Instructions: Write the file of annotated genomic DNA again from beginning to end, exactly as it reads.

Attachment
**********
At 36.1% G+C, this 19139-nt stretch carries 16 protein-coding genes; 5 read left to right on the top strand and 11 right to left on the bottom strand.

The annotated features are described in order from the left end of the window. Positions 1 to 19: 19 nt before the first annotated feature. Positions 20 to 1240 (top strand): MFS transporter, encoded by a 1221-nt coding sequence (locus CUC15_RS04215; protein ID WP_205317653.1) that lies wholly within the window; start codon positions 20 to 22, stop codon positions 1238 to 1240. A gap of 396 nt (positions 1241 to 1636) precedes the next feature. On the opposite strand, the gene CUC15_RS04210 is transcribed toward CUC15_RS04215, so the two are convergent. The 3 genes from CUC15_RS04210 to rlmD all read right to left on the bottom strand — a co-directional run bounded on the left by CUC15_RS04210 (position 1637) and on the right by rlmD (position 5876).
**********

At 36.1% G+C, this 19139-nt stretch carries 16 protein-coding genes; 5 read left to right on the top strand and 11 right to left on the bottom strand.

The annotated features are described in order from the left end of the window. Positions 1 to 19: 19 nt before the first annotated feature. Positions 20 to 1240 (top strand): MFS transporter, encoded by a 1221-nt coding sequence (locus CUC15_RS04215; protein ID WP_205317653.1) that lies wholly within the window; start codon positions 20 to 22, stop codon positions 1238 to 1240. A gap of 396 nt (positions 1241 to 1636) precedes the next feature. On the opposite strand, the gene CUC15_RS04210 is transcribed toward CUC15_RS04215, so the two are convergent. The 3 genes from CUC15_RS04210 to rlmD all read right to left on the bottom strand — a co-directional run bounded on the left by CUC15_RS04210 (position 1637) and on the right by rlmD (position 5876).